The minister listens to a lot of preaching, but most of that preaching is to the tune of his own voice. As pastors, we would do well to make it a point to attend to the preaching of other men. When others preach in our place, we are normally elsewhere, resting, preaching somewhere else, or fulfilling another urgent ministry responsibility. If present, we are scrolling on our phones, mulling over our next preaching text, or focused on what sermon feedback we should give. If we listen to recorded sermons throughout the week, it’s often for the benefit of our own preaching. Such a self-focused intake of preaching can close our ears to the preaching of God’s Word and thus close our lives to the spiritual benefit of listening to preaching.

 As we have opportunity to listen to preaching, however rare that might be in our ministry situation, we must cultivate a listening posture. We must lay our hearts bare before God and ask Him to work through His Word in our hearts just as we pray He does in the hearts of the people who listen to our preaching. Many seasoned preachers probably first felt the desire to preach while sitting under a mentor’s faithful preaching or as they listened to sermon cassette tapes. What an eager and appreciative appetite there was for preaching! Let’s never forget that mindset—that purposeful and prayerful listening posture toward the work of God through others’ preaching.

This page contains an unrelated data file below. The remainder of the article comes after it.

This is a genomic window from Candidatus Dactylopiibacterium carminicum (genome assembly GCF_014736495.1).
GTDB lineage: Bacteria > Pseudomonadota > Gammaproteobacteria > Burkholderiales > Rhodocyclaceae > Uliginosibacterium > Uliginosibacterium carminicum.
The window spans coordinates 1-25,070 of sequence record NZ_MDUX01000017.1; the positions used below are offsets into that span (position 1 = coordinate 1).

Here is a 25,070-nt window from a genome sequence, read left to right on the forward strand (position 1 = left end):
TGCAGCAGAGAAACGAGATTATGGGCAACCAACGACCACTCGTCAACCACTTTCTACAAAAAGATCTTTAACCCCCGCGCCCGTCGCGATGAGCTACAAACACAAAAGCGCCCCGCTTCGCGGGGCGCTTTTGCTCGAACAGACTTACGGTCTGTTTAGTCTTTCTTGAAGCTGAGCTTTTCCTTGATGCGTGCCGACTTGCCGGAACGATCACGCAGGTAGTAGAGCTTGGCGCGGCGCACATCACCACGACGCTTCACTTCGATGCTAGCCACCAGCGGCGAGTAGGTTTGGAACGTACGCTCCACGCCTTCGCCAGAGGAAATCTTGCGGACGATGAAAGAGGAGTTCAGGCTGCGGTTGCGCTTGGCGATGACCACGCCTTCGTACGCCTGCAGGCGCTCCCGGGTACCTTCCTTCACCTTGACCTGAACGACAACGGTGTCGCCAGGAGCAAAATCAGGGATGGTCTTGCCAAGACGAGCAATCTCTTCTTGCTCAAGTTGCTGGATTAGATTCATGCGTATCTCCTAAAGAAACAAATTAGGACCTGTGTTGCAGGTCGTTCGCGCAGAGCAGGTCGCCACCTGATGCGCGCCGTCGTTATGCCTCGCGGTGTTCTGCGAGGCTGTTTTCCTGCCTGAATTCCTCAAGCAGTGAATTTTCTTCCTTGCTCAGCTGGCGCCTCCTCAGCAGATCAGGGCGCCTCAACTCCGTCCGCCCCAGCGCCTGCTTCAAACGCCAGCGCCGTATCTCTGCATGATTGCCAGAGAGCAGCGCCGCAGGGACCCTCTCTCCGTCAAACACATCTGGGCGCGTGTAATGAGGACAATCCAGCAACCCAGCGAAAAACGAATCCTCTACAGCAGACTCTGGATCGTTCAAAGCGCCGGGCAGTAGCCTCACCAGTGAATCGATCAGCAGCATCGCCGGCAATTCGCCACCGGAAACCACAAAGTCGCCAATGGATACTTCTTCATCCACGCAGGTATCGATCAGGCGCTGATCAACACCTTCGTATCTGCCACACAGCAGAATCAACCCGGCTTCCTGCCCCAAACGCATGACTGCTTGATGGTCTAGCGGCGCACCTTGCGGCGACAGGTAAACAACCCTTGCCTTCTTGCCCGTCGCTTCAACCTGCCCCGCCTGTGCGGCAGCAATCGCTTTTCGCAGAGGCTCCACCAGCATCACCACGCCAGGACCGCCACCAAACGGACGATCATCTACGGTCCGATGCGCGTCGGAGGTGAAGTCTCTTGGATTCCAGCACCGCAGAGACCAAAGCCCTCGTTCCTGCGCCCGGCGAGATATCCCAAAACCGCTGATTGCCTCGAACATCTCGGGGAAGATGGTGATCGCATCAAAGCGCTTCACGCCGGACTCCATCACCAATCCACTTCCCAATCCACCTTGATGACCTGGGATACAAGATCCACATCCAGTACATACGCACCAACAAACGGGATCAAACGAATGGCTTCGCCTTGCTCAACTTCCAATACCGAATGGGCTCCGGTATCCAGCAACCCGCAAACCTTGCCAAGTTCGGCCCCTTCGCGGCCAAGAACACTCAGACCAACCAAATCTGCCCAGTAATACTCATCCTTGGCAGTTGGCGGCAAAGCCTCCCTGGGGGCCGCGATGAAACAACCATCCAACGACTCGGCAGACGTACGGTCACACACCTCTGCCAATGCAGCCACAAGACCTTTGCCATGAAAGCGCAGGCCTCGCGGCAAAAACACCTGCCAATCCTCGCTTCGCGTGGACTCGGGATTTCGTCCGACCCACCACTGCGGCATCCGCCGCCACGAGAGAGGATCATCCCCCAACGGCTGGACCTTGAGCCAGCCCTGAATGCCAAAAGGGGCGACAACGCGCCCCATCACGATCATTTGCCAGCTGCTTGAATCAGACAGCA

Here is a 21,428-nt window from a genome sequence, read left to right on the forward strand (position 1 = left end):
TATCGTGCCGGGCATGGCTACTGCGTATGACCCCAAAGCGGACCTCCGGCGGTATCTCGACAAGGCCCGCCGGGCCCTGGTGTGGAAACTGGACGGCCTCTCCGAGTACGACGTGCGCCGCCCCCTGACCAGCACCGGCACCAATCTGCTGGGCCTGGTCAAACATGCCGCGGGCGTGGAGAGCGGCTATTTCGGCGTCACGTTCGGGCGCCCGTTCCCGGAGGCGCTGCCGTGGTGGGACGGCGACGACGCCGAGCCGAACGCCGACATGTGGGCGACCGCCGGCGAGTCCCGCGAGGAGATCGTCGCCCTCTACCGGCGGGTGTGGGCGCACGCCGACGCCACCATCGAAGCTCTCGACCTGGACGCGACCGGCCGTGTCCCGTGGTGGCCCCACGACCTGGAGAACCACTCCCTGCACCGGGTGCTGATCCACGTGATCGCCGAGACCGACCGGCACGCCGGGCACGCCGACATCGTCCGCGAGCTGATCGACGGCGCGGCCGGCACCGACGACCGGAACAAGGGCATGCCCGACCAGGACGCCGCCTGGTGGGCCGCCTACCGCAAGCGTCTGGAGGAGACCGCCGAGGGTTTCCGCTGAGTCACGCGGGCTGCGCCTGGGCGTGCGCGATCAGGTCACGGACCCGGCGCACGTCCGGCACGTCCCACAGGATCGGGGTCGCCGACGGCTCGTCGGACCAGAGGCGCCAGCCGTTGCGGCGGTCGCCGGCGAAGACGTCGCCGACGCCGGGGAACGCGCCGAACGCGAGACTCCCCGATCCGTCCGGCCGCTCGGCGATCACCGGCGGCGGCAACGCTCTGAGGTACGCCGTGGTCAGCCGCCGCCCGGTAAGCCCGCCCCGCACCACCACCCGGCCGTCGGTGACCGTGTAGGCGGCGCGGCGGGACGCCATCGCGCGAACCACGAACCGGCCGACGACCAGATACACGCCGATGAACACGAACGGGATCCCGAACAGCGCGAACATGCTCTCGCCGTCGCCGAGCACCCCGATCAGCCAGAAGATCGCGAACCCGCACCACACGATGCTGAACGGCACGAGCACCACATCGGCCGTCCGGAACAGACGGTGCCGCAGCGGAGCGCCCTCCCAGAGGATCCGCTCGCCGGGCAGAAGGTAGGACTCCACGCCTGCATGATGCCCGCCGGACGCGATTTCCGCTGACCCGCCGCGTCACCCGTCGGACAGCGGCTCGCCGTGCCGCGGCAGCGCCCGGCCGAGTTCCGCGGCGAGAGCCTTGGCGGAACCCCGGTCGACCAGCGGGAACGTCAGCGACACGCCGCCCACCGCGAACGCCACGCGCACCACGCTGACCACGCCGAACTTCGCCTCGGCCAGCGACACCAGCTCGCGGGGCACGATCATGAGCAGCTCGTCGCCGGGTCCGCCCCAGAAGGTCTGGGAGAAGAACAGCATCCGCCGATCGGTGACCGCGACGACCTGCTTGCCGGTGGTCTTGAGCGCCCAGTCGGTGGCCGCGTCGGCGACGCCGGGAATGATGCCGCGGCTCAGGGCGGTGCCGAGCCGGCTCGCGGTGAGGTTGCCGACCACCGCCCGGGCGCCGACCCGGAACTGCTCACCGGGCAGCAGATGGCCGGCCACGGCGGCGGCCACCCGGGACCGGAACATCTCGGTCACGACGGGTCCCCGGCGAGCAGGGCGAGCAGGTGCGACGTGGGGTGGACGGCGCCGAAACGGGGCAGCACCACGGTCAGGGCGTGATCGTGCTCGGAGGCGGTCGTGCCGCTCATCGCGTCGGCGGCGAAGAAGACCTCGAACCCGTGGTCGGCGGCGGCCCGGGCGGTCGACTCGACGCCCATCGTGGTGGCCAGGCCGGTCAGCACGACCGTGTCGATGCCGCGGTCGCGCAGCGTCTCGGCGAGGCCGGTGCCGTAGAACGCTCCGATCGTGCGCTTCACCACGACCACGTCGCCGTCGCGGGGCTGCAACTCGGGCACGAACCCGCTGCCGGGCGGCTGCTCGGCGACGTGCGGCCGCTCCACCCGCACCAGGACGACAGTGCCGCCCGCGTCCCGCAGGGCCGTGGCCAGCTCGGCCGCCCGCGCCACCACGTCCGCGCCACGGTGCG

Listening While Living

For the minister, there is a goldmine of potential opportunities to listen hidden in the everyday. In our dedication to ministry, we are quick to tune out what we don’t think of as actual ministry. At worst, we’re too busy, thoughtless, or disengaged to listen well to others around us when those conversations don’t relate to ministry matters.

Whether or not we listen to others when the conversations seem trivial is both the bare minimum and the extra credit for what others consider as characteristic (or hypocritical) of Christians, let alone a pastor. It establishes or disrupts others’ expectations of us.

Whether it’s our wives or children, the barista behind the counter, or the worker ringing us up, we have a tendency to prioritize our listening efforts for overtly ministerial duties in a way that leaves only the leftovers for everyday interactions that God might use for great kingdom purpose if we would only open our ears.

The ministry of listening in our daily lives is a small but crucial aspect of how we “walk in wisdom toward outsiders” (Colossians 4:5). As we engage others by listening to their requests and responses, we will ask good, thoughtful questions, be more aware of their well-being, and better understand the concerns of our community. This kind of everyday listening is the fodder for Gospel friendships; it’s how trust and rapport are built and genuine human connections are made. From others’ perspective, it’s the difference between being another brusque customer interaction and a thoughtful, caring, there’s-something-different-about-him sort of witness. If we open our ears and hearts toward others as we go about life, God will show us great opportunity and encouragement in otherwise ordinary interactions. We will cultivate a heart for the lost from one conversation, acknowledge God’s sanctifying work in another, and see spiritual needs we wouldn’t have noticed.

Listening Coram Deo

Developing a listening posture begins with our hearts. We must ask God to help us consider others more important than ourselves and therefore others’ words more important than our own. Although this may seem counterintuitive to those whose task it is to speak—to preach the Word in season and out of season—it is a worthy endeavor to devote ourselves to listening to others more attentively, more continually, and more generously.